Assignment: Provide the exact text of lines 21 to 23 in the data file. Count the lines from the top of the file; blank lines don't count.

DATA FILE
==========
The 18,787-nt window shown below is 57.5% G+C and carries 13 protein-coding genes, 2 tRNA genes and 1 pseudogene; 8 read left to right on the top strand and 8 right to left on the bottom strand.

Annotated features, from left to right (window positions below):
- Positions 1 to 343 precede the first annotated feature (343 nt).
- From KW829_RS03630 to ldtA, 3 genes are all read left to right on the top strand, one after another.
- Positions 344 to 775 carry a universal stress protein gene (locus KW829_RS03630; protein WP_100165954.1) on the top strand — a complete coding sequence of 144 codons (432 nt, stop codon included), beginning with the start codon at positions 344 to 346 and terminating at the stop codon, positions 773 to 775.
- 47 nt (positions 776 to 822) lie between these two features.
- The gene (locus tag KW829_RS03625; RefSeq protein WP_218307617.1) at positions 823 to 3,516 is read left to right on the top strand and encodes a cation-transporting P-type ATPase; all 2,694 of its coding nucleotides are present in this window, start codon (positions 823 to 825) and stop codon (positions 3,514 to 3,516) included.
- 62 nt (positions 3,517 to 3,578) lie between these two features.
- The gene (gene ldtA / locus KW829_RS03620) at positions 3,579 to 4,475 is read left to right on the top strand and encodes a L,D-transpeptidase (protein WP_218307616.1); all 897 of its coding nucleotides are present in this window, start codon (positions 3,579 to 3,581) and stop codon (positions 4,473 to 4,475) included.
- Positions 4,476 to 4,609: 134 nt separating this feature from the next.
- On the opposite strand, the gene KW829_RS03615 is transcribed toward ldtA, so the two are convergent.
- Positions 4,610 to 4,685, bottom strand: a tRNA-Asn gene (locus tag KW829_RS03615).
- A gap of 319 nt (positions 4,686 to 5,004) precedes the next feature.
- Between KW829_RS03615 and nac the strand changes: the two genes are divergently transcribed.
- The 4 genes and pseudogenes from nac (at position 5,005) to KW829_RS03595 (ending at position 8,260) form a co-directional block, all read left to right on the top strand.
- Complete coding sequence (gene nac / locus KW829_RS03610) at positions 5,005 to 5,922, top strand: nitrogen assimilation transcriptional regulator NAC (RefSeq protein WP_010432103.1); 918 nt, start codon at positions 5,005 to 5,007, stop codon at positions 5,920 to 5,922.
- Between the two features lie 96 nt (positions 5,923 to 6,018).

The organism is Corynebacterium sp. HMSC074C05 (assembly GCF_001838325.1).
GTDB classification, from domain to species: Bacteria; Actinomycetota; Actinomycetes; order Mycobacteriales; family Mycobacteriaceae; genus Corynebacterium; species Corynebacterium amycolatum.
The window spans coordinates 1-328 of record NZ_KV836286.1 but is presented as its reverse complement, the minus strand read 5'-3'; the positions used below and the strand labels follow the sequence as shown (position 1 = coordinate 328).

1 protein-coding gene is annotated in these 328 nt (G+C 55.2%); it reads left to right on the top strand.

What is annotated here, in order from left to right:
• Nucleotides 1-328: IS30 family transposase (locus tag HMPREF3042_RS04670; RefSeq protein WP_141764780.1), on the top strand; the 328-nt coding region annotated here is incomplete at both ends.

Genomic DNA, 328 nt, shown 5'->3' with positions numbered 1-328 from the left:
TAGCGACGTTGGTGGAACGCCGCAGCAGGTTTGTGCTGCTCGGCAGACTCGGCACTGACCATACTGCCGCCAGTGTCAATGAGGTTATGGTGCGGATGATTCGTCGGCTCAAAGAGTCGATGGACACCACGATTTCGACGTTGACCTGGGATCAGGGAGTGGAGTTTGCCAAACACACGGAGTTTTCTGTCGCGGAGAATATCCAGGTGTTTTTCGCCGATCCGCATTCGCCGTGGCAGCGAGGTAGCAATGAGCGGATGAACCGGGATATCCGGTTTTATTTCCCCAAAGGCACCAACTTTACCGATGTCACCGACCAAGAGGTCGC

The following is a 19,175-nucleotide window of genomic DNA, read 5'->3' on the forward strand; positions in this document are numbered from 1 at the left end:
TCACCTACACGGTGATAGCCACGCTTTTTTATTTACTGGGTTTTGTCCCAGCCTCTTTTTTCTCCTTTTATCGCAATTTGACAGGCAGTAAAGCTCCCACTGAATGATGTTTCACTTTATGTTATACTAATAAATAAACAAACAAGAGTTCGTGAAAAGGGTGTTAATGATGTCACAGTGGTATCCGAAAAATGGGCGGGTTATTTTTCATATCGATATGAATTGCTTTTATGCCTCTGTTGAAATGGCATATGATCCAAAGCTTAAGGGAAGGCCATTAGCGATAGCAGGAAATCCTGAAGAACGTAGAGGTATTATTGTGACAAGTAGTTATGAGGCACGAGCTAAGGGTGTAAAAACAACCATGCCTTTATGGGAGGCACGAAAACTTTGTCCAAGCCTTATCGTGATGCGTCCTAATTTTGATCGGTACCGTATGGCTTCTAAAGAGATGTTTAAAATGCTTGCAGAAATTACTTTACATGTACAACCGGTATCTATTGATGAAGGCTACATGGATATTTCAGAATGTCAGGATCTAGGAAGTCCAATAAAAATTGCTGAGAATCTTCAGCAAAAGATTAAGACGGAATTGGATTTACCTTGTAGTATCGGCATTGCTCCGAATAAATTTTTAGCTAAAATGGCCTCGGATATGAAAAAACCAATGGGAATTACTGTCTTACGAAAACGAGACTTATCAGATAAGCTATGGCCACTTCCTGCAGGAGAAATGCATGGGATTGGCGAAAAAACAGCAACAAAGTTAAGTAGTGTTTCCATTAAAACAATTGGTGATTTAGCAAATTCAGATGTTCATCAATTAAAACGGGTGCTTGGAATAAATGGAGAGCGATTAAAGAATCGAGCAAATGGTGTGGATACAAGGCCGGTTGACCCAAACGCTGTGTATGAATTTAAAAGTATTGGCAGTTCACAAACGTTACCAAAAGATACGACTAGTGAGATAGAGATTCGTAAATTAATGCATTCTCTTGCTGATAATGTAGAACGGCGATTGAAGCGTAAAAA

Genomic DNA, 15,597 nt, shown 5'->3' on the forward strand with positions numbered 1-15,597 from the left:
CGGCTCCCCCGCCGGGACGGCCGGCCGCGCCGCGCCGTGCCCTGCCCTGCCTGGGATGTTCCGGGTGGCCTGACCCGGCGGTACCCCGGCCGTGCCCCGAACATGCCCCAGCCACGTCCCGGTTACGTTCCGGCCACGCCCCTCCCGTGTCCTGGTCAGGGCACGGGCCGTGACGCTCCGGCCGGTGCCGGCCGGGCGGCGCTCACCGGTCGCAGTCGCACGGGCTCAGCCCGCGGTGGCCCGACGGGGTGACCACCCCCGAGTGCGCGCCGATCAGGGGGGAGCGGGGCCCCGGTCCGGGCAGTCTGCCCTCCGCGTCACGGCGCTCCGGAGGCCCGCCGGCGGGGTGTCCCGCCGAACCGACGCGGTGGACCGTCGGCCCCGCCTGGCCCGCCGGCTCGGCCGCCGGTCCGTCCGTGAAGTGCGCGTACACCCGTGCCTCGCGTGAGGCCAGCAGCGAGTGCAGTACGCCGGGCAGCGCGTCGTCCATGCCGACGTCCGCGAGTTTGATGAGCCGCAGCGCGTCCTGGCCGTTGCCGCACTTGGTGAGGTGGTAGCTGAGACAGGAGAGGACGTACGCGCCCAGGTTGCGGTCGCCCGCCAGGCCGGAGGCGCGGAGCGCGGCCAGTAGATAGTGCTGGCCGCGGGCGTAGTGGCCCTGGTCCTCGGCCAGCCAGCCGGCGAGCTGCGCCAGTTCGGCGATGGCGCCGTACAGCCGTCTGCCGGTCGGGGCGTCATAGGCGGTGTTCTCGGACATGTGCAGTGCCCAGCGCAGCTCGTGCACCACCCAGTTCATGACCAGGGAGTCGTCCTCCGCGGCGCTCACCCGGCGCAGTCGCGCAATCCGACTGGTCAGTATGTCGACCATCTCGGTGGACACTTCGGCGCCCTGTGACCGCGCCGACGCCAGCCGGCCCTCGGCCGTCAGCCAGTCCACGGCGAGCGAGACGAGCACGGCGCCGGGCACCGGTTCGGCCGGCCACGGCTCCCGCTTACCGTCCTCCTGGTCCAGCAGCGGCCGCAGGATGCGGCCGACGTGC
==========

1 protein-coding gene is annotated in these 328 nt (G+C 55.2%); it reads left to right on the top strand.

What is annotated here, in order from left to right:
• Nucleotides 1-328: IS30 family transposase (locus tag HMPREF3042_RS04670; RefSeq protein WP_141764780.1), on the top strand; the 328-nt coding region annotated here is incomplete at both ends.